Also, even with there being over 900 official downloadable songs available, there is so much classic material missing it's not even funny. I understand this is principally about licensing, etc, and UBISOFT's hands are tied if a licensing deal can't be made, so I guess that's that. I guess RS isn't for me and my son. It took me quite a while to arrive at a 'system' that works for us involving creating my own backing tracks from multitrack stems I buy for a couple of bucks each and running them from a floor pedal. It's not perfect - everything is  a compromise - but I like it. Plus, if my son decides he wants to play guitar at school talent day, he won't feel naked without RS on a computer. He can just plug his guitar into his GNX4 and the GNX4 into the school's mixing board, step on the pedal to start the backing track and away he goes. Barring nervousness, the 'live' experience is not all that different from a technical point of view from his practice experience. Job done.

 

If I'm misunderstanding something or missing something reference RS, I'm happy to listen.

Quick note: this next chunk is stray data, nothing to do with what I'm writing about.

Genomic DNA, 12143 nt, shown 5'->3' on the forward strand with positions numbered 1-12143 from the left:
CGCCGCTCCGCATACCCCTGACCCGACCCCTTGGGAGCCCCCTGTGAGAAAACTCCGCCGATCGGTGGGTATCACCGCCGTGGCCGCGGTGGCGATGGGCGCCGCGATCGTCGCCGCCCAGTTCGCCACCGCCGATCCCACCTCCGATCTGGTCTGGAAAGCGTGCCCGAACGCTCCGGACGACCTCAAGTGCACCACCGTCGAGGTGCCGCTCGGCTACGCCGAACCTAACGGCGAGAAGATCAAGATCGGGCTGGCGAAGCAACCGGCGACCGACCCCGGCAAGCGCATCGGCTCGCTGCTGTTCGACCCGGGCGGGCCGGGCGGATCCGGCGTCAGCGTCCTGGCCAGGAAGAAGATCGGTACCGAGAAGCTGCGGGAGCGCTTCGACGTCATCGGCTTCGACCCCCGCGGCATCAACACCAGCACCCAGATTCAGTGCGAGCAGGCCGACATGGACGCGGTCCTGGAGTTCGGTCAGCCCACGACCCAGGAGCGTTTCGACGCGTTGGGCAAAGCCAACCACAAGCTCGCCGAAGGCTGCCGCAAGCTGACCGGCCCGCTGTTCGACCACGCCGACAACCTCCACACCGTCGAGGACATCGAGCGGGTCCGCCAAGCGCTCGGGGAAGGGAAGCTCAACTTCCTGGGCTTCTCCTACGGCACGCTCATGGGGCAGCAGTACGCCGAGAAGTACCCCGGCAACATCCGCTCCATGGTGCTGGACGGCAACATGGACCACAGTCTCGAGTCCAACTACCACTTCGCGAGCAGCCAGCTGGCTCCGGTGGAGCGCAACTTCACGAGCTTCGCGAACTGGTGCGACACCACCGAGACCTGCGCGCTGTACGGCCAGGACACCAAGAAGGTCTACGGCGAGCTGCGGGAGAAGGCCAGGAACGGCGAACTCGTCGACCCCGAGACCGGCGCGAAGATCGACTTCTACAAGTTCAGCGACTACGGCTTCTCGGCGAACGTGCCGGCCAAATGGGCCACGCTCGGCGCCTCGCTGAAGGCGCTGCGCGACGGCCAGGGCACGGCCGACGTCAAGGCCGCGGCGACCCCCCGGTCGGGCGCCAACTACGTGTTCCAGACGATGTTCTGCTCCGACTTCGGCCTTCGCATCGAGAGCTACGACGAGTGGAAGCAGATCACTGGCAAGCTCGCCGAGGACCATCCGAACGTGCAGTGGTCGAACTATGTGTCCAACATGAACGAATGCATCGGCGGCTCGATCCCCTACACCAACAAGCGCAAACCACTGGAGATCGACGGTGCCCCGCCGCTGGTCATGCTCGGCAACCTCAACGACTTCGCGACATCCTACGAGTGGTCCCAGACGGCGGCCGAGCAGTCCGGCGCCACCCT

#22
Offline   firekorn

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@Mystic368 i don't think you misunderstand much but i think you underestimate some aspect of RS outside of just playing along a song.

 

Session mode could be a very fun way to practice scales and improvisation with your son.

 

Guitarcade and lessons inside the game are a great way to practice specific technique in a more interactive way instead of just working along side a metronome, it's less boring and still offers a great way to practice specific stuff.

 

Note that even when playing inside Rocksmith, you could use the GNX4 (in between the guitar and the Rocksmith cable) to record yourself and listen back to what you did or mix it with stems/backing track that you can found online anyway.

 

In regards to the song available in RS officially, well that's an eternal issue, those artist that are consider classic/must have but aren't there because Ubisoft can't do anything legally, they've been contacted (multiple times probably) and are simply answering "no" or have crazy condition that can't be met by Ubisoft reasonnably. But you also have to keep in mind that we still get 3/5 DLC every week and the more Rocksmith have active user putting in request the easier it is for them to push toward some artist and the more power they have when discussing term. Also some artist are known to hate video games or had bad past relationship with different partners, things aren't easy. All that said, the variety in the DLC offers is interesting and can help you discover new stuff that might have never appreciated otherwise.